• Open the bag and take a whiff. A bad smell means that they’re decaying and no good.
  • Take them directly home and put them in your fridge.
  • Remove thick thatch from your lawn and ensure there is no high nitrogen, herbicide or fungicide has been applied recently
  • Ensure the soil is moist, not wet.
  • Open the bag and put the sponge in water. Don’t let the sponge sit in water for more than 2 hours or you will drown the nematodes.
  • Apply to the lawn using hose-end sprayers, watering cans or small-pressure sprayers. Make sure you don’t have a small-holed screen on your hose, as the nematodes will be filtered out.
  • Apply nematodes in the morning, dusk or on an overcast day as they will be damaged if exposed to UV rays. Increase the rate of application of nematodes if you are trying to combat white grubs and your box of nematodes contains steinernema nematodes. This type of nematodes is ineffective in killing white grubs.
  • Once applied, wash the nematodes down into the grass layer with a hose.

Ants in the Lawn

Too many ants in your lawn will damage grass roots and dehydrate the soil. Ants like hot and dry soil so be sure to water the area where they are present as well as put down coffee grounds or organic compost. To get rid of the ants you need to kill the queen. Diatomaceous earth takes a long, long time to be taken into the colony to the point where it may touch the queen. It’s better to use Borax-based baits.

To make Borax-based bait:

  • 1 tablespoon sugar
  • 1/2 teaspoon Borax (the stuff you add to your laundry)

Mix together and put in a small plastic container with a lid and small holes on the bottom.

So, Now What?

After talking to the presenters, here is my NEW plan of action:

  1. Spread corn gluten meal ASAP.
  2. Weed the dandelions with a digger on an on-going basis, preferably after it has rained.
  3. Spread coffee grounds and compost to increase the organic matter of the soil.
  4. Water the lawn 1″ once a week with a soaker hose overnight.
  5. Spread corn gluten meal in mid-June.
  6. Water the lawn 1/8″ with a sprinkler at the highest heat of the day.
  7. Spread corn gluten meal in mid-August. Check to see if the bare patches have grown in with grass.
  8. If not, at the end of August, top dres the lawn with compost or bagged topsoil.
  9. Spread grass seed.
  10. Water the lawn 1″ once a week with a soaker hose overnight.

I got a lot of printed material from last night’s seminar. I plan to go through them over the weekend to see if there’s anything I’m missing for my situation. For more information I can call the Avoid Chemical Pesticides hotline at 613-724-4227. I’ve already left a message in hopes of answering these questions:

  1. Should I put down compost first and then put down corn gluten meal to help cover up the 10-3-3 fertilizer that I’ve already put down?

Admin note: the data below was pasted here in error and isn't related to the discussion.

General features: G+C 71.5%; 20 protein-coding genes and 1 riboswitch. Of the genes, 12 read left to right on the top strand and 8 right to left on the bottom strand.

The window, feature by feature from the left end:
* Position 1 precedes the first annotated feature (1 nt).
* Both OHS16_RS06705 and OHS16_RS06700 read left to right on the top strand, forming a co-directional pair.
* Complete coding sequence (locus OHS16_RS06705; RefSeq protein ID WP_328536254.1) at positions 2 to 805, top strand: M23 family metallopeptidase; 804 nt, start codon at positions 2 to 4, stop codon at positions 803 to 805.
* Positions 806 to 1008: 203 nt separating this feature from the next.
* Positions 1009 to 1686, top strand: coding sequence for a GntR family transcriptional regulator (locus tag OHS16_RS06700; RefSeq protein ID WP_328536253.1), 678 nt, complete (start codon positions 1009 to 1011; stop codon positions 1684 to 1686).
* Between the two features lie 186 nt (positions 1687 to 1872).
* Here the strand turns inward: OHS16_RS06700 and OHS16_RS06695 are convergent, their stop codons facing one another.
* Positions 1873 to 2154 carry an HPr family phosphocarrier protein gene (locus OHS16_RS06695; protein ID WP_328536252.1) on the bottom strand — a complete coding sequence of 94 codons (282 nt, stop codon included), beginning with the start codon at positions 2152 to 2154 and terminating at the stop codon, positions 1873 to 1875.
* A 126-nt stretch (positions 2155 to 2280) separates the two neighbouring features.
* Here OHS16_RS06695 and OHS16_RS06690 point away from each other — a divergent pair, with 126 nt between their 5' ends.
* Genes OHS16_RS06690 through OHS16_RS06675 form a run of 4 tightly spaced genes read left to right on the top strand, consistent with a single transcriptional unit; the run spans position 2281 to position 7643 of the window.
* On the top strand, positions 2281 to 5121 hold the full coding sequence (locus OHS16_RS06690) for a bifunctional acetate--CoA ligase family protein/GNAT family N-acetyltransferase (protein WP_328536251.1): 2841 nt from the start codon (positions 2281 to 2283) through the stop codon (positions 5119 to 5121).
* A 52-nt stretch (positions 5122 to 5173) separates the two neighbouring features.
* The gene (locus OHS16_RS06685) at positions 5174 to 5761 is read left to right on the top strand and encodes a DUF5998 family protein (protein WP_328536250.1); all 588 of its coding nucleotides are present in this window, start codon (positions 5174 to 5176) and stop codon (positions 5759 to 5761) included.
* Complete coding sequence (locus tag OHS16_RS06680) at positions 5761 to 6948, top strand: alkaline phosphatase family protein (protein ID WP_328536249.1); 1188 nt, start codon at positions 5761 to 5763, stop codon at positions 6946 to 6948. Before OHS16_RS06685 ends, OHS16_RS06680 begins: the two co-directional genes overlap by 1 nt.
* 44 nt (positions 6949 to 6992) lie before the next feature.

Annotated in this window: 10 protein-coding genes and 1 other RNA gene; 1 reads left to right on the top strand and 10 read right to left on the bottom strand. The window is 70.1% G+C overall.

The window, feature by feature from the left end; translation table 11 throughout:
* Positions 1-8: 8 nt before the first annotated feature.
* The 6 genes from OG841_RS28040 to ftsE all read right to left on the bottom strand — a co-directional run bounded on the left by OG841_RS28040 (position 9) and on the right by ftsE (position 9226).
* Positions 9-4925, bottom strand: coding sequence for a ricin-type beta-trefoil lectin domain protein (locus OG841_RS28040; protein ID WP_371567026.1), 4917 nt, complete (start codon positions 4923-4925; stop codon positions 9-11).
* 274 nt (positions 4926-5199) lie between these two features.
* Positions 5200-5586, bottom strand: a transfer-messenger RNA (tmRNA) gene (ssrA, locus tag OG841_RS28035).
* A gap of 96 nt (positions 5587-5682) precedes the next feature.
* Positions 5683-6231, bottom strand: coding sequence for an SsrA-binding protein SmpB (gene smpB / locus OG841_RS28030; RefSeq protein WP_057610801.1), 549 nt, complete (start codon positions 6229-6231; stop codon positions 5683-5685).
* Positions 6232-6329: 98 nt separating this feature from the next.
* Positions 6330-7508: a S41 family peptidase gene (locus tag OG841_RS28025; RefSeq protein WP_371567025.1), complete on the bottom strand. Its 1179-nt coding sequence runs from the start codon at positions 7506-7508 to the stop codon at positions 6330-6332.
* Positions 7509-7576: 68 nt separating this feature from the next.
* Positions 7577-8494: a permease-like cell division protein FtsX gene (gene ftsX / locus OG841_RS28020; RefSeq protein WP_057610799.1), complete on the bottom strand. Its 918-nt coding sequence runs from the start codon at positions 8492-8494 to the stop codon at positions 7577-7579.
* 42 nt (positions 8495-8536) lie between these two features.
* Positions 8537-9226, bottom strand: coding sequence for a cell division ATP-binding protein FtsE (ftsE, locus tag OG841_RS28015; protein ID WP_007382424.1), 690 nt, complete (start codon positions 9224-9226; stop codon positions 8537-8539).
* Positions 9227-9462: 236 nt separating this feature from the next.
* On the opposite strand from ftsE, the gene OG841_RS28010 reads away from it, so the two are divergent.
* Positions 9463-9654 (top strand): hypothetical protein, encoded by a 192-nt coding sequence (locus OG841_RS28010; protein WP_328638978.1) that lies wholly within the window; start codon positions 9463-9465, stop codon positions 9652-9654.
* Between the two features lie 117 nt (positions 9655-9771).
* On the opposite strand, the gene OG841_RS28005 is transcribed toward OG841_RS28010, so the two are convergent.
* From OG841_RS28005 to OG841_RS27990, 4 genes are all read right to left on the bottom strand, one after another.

2. If coffee grounds have an NPK value of 4-1-3, won’t that interfere with the effects of the CGM?
  3. How ineffective will the CGM be since I’ve already put down 10-3-3 organic fertilizer? Should I put down more CGM for this spring’s application?

When I went to Make It Green, I thought I had a plan. I put down organic garden soil and fertilizer as I was told that I was already past the window of opportunity for CGM. Now I’m told that CGM is still effective now against dandelions and that you need to put it down sooner to fight crabgrass.

See? Confusion. I want to kill those greedy dandelions and also those insufferable ants. Can my two desires work together? I’ll let you know.

2 Responses to “Confusion Sets In”

  1. Catherine Says:

    You take great notes at these classes. Thanks for taking the time to post them.

    Corn gluten meal works on the roots. The seed sprouts but the roots are prohibited by the protein in the meal from taking up water. So, I’ll be interested to hear what they say when they return your call.

    CGM’s effectiveness is lessened by soil moisture and microorganism activity. So, I’m thinking that watering in the organic fertilizer will increase soil moisture and the fertilizer will increase microorganism activity. These factors will decrease the herbicidal effectiveness of corn gluten applied either before or after it.

    However, I’m wondering if this isn’t offset by the long-term effects of CGM. It takes several years to get a good control.

    Hope you post with what the hotline answer is.

  2. Kathy Says:

    Thanks Catherine! It was a really good presentation and I learned a lot from the instructors. They did give out handouts that had loads more info than what I’ve written here. Email me if you need anything specific.

    I did get a call from one of the instructors and I’ve written about her response here.

    I have heard that CGM takes a few applications before your lawn starts visually responding. I’ve still got half a bag of CGM to use for the summer and fall applications so I’ll see how it goes.